Last month, the company’s team of outside lobbying firms gathered Republican signatures for a letter from Rep. Pete Sessions (R-Tex.) to the Federal Trade Commission, requesting the agency “promptly determine what role the Commission can play” in the dispute. He added that “the federal government may also need to be an active participant to ensure that a solution is found.”

A lobbyist for Bockorny Petrizzo, the bipartisan firm headed by Republicans Dave Bockorny and T.J. Petrizzo, e-mailed House staffers in early March, encouraging their bosses to sign up.

“Rep. Sessions wants to send the letter on Fri., which doesn’t give us much time,” one e-mail read. “Some [Energy and Commerce Committee] Members have already signed … Sessions and many of us are working on others.”

The draft letter circulated alongside talking points that outlined the case against Nielsen’s technology. While the letter was new, the talking points were a year old — and they were written by lobbyists at the Glover Park Group, a firm founded by former Clinton administration officials that was brought into the fight with Nielsen to help rally minority lawmakers, Roll Call reported last year.

Glover Park has helped organize the Don’t Count Us Out Coalition, the public face of News Corp.’s advertising and grass-roots blitz designed to bring Nielsen to heel. The coalition describes itself on its Web site as a collection of “minority leaders, community groups, producers, directors, actors and everyday viewers.” But it has acknowledged financial support from News Corp.

Though Glover Park — founded by former Clinton press secretary Joe Lockhart — has been consulting for News Corp. for a year, the firm only registered to lobby for the company last month, listing Joel Johnson, a senior adviser to the 2004 presidential campaign of Sen. John Kerry (D-Mass.), as its lobbyist.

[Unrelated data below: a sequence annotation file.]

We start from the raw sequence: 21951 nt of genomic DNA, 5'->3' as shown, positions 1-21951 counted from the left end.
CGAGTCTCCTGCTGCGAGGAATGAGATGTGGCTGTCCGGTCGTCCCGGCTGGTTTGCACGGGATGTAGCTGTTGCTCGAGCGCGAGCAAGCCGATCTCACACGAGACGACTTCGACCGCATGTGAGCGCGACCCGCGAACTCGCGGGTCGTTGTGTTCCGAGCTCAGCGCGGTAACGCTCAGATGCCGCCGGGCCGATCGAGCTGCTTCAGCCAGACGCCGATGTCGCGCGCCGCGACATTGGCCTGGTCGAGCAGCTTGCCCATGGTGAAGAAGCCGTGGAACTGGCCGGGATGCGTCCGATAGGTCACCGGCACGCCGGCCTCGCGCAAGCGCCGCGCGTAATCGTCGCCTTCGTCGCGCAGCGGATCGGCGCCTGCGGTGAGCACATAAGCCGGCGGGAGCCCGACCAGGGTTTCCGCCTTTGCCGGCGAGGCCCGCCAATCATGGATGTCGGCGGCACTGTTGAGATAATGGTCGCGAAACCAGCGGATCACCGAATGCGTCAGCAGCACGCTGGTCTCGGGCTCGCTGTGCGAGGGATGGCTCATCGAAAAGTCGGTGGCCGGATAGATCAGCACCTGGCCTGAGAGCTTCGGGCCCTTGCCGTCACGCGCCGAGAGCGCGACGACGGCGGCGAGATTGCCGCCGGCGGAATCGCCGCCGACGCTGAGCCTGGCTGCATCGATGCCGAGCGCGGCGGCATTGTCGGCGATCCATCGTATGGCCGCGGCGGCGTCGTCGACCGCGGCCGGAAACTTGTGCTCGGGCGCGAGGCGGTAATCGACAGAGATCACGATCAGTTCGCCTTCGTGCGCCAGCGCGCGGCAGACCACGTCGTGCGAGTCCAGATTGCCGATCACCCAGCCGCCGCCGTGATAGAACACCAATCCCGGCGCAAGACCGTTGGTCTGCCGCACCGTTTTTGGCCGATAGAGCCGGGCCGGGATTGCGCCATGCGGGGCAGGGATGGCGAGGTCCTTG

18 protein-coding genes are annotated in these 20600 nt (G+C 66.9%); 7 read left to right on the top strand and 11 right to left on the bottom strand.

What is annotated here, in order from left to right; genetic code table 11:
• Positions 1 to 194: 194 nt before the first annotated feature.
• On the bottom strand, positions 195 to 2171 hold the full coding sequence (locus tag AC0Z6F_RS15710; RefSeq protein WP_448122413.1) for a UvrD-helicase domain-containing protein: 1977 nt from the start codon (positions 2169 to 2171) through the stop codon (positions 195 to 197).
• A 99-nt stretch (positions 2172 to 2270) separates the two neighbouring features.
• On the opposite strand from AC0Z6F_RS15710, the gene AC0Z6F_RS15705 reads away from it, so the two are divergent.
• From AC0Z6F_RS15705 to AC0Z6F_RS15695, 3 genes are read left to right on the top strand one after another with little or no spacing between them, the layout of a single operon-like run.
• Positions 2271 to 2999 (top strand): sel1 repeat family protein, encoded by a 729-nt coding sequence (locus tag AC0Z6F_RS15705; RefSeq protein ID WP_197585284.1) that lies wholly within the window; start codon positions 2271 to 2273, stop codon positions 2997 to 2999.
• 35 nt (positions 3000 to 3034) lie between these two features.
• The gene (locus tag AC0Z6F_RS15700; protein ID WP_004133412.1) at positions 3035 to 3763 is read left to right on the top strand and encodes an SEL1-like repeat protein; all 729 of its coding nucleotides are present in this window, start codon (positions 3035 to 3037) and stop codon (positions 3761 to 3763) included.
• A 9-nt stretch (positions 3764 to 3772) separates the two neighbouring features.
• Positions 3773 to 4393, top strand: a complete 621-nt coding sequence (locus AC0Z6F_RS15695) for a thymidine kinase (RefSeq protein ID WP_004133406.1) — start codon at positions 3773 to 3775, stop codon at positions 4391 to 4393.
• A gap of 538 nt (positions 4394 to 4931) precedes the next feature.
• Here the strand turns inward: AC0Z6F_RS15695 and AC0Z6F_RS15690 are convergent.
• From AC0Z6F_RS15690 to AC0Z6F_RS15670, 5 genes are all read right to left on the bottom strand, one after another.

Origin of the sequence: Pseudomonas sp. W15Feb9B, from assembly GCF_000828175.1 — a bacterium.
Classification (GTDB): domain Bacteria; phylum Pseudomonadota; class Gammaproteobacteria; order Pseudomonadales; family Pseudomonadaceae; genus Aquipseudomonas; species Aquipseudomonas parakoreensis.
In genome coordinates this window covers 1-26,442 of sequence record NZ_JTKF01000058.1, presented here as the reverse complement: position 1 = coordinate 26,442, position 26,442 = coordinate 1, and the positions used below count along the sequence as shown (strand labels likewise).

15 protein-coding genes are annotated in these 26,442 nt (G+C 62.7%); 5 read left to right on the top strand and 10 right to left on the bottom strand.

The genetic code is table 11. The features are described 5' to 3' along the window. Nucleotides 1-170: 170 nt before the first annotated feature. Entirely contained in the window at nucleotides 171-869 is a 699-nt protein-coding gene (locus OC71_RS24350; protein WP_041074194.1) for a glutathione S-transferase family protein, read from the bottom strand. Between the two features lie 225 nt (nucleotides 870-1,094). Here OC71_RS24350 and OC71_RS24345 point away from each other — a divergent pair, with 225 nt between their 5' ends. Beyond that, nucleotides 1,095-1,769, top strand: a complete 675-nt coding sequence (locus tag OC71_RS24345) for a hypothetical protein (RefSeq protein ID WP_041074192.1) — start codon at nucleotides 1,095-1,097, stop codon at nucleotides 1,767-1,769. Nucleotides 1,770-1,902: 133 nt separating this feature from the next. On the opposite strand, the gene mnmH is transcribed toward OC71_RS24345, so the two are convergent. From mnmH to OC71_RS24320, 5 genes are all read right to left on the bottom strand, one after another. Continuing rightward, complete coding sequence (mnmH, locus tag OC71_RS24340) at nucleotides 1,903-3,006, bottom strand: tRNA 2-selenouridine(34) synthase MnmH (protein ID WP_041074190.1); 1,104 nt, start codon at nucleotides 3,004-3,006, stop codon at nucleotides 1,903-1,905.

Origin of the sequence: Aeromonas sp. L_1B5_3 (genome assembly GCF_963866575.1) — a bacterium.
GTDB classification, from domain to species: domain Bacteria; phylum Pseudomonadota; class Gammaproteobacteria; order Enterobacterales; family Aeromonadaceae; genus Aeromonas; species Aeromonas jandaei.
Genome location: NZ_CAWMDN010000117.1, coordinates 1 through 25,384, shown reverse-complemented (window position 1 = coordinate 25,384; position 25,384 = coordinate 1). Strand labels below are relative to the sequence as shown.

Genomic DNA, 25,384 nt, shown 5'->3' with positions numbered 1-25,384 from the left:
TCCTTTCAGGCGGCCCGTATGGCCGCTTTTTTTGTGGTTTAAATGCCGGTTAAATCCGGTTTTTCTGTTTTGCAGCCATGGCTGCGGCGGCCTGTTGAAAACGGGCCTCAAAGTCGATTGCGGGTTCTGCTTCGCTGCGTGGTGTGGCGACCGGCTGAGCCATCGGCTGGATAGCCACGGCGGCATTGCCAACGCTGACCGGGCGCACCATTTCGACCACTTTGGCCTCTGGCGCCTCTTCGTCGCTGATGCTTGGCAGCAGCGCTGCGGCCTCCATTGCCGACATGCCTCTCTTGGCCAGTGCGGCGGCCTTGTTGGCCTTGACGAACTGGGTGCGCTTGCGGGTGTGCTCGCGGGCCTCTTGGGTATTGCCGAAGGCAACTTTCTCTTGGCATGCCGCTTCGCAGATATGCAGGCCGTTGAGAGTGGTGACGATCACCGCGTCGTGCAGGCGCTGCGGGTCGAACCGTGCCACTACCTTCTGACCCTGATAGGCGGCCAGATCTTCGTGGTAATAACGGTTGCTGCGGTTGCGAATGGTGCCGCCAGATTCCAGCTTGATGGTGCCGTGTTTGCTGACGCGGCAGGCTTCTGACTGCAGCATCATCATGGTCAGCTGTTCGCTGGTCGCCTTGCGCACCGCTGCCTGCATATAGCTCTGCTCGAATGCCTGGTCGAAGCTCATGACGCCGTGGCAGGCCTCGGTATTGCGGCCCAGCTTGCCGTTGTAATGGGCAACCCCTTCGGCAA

The coalition further beefed up its lobbying activity last month by hiring its first executive director, Cynthia Jasso-Rotunno. She’s a veteran of the DNC’s Hispanic Outreach Project and worked in the Clinton White House.

The coalition has also tapped Minyon Moore, a consultant with the Dewey Square Group, to work as a senior advisor. Moore helped create the anti-Bush group America Coming Together and last summer worked with rap mogul Sean “P. Diddy” Combs on his Vote or Die! Campaign.

To deliver its message, News Corp. has also relied on its own assets. The company’s media outlets have dedicated an unusual amount of attention to the debate as it unfolds, not always disclosing their parent company’s financial stake in the outcome.

The New York Post, for example, wrote about the issue at least18 times last year, describing the technology Nielsen is “shoving … into New York homes” and saying it threatened to “undermine the ratings systems.”

An internal memo circulated among Don’t Count Us Out partners in September outlined possible next steps for the group. The memo brainstorms ideas for “moving the Coalition forward,” including trying to involve “high profile spokespeople” in the campaign, such as the Rev. Al Sharpton, and Bernie Mac, Bill Cosby and Whoopi Goldberg — three black comedians who have had their own TV shows.

It also discussed working with Democrats Sen. Charles Schumer (N.Y.), Rep. Hilda Solis (Calif.) and Rep. Sheila Jackson Lee (Texas) to pursue legislation against Nielsen, “under the umbrella of anti-trust or consumer protection.”

The coalition’s corporate backer may have found a sponsor on the other side of the aisle.

In a March 4 letter to the FTC, Sen. Gordon Smith (R-Ore.), chairman of the Commerce, Science and Transportation subcommittee on trade, tourism and economic development, wrote that if the agency decides it doesn’t have the power to rein Nielsen in, “it is my intention to work with you and my fellow Members of Congress to craft legislation that will empower the FTC to play this role.”

Meanwhile, in an attempt to head off further charges of undercounting minorities, Nielsen has announced its intention to implement recommendations from a task force it formed a year ago to study the issue.

That panel, convened at the suggestion of Rep. Charles Rangel (D-N.Y.), delivered its findings last month, calling for higher samplings of minorities to compensate for their undercounting.

News Corp.’s Wolfson said Nielsen “wouldn’t have done” the review without pressure from the company. “We feel vindicated by the results,” he said. “All of that is to the good, but the process is not over.”